The U.S. Department of Labor joins individuals and communities across the globe today in commemorating World AIDS Day. Held annually on Dec. 1, this is a time to remember the many lives we’ve lost to HIV/AIDS, assess our progress addressing the epidemic, and challenge ourselves to take the next steps toward an AIDS-free future.
It is also a time to reaffirm our commitment to facing HIV/AIDS today — by ending stigma and discrimination against people living with HIV/AIDS and ensuring that they have equal opportunity to participate in all aspects of community life, including employment.
Perhaps now more than ever, employment is an essential part of facing HIV/AIDS. Treatment advances have made entering, re-entering or remaining in the workforce viable for more and more people living with HIV/AIDS. Many already have, or are developing, valuable skills and have the desire and capability to use them in the workplace.
What’s more, research has shown potential health benefits associated with employment for people living with HIV/AIDS. That’s because work is a key social and structural determinant of health. For many of us, work is a fundamental part of life. It increases one’s ability to live a satisfying, productive and meaningful life. It also increases financial self-sufficiency and reduces reliance on publicly funded services. Thus, improving employment outcomes for people living with HIV/AIDS benefits not only individuals, but society as a whole.
Reflecting this, the Labor Department is one of six federal agencies responsible for implementing President Obama’s National HIV/AIDS Strategy. And we in the Office of Disability Employment Policy are proud to represent the Labor Department in this effort. As part of our mission to advance employment for people with disabilities, we have undertaken a number of initiatives to ensure that people living with HIV/AIDS have equal opportunity to build skills, find jobs and add to the diversity of our nation’s workforce.
These efforts also dovetail with broader initiatives to promote access in our society. For example, under the Affordable Care Act, people living with HIV/AIDS will gain more options for insurance and treatment. Critically, starting in 2014, it will be unlawful to deny coverage for pre-existing conditions, including HIV. Furthermore, the HIV/AIDS Care Continuum Initiative launched this summer by the White House emphasizes the importance of keeping people living with HIV/AIDS engaged and retained in care, and employment can play a key role in reaching that goal.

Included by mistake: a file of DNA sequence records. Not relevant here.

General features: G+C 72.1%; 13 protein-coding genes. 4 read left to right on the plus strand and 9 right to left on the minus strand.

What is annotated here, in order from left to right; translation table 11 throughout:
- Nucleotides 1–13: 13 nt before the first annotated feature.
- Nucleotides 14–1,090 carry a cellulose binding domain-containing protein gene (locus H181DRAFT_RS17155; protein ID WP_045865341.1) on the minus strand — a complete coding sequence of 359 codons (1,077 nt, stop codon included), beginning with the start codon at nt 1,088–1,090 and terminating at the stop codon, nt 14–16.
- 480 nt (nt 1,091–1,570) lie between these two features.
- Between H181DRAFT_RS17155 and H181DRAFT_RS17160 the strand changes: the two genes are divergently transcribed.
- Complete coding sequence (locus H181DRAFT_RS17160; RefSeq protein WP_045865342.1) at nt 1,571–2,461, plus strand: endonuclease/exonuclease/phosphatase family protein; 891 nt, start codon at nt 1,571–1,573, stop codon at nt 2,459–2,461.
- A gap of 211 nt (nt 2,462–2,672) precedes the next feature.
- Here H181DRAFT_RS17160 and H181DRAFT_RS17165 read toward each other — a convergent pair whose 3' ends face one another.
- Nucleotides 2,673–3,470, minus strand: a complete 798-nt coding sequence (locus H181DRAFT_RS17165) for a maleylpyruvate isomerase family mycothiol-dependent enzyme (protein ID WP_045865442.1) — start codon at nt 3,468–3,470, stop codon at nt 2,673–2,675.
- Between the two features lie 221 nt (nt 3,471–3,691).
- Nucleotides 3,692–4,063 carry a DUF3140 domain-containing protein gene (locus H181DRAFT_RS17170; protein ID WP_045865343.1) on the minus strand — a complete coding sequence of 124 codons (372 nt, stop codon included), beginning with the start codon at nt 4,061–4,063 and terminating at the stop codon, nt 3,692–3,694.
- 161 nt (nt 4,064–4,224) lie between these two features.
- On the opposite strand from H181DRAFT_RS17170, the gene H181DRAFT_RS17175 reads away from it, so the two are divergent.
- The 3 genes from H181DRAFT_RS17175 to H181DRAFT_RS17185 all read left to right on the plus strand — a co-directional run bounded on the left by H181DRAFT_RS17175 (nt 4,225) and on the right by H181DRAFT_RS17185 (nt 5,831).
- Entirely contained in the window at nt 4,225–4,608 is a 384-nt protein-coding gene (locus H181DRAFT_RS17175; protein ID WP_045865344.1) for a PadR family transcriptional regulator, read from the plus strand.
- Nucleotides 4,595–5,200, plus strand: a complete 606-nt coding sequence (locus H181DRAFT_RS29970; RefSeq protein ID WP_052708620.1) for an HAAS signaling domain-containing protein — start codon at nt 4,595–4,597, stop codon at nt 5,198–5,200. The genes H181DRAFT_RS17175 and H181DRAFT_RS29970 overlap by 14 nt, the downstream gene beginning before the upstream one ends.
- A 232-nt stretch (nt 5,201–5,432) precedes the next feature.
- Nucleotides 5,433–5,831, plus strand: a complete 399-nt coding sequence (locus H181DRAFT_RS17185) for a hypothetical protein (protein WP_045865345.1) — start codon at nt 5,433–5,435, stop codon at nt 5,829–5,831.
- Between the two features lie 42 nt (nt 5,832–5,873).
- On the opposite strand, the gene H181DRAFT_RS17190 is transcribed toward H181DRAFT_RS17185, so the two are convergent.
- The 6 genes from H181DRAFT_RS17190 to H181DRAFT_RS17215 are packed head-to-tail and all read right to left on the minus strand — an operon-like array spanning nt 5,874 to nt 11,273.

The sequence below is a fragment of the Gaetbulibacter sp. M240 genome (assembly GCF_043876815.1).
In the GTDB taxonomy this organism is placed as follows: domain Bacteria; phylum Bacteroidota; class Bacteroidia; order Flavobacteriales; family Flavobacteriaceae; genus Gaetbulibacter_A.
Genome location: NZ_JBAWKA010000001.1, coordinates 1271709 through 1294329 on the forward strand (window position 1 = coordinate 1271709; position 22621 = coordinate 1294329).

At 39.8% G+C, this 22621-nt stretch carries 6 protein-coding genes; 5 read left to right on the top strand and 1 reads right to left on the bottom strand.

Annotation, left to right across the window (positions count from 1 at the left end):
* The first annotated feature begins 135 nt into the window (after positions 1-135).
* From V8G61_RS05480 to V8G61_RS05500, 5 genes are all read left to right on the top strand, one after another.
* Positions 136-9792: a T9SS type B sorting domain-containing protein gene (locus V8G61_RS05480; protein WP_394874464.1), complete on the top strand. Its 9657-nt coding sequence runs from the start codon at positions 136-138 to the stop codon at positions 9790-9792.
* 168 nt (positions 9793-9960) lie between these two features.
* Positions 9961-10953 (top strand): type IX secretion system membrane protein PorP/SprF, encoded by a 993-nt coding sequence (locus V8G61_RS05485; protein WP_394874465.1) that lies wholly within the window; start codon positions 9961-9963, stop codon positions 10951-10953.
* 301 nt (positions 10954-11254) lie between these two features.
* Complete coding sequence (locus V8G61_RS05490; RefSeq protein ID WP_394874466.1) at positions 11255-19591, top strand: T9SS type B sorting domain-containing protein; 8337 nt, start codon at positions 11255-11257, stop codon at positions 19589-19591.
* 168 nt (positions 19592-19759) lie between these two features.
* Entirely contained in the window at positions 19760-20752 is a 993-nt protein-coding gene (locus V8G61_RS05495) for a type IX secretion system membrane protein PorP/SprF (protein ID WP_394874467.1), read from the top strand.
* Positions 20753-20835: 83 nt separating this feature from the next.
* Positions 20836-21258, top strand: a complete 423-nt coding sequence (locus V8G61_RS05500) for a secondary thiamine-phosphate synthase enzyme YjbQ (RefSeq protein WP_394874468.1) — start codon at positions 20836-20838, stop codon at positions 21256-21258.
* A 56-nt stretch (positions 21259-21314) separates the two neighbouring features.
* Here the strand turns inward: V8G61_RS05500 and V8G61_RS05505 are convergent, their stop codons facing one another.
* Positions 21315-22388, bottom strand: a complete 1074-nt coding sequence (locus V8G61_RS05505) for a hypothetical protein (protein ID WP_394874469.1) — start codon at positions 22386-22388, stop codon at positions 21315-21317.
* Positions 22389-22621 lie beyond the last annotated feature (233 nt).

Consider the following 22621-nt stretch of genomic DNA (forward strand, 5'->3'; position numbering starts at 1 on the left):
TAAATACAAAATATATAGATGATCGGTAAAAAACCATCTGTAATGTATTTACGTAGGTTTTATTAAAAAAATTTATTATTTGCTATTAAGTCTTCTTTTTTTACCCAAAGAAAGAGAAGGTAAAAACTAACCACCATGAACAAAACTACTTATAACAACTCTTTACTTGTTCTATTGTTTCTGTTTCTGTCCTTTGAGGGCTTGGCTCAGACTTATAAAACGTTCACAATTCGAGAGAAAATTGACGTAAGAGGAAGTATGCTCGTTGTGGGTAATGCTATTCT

Earlier this year, ODEP formalized an alliance with longtime partner the National Working Positive Coalition made up of a consortium of people committed to improving the financial and personal well-being of people living with HIV/AIDS—to build research findings and effective employment policies and practices. A former NWPC board member, Eric Ciasullo, really sums up the importance of this issue: “The first 15 years of the epidemic were about dying, first quickly, then a little more slowly, but it was all about dying,” he said. “The next five years were about not dying … It’s my hope and belief that this next era of the HIV/AIDS epidemic is about living, really learning to live fully, with HIV.”
Working is a part of living fully, and we at ODEP are committed to ensuring more people with HIV/AIDS have the opportunity to do so. But, as with everything, reaching this goal will take all of us —employers, service providers, community organizations and others — working together. Please join us in facing HIV/AIDS by promoting opportunity — today and every day.
Kathy Martinez is the assistant secretary of labor for disability employment policy.
As part of World AIDS Day this year, individuals and organizations are encouraged to participate in the Facing AIDS photo sharing initiative. To learn more, visit facing.aids.gov.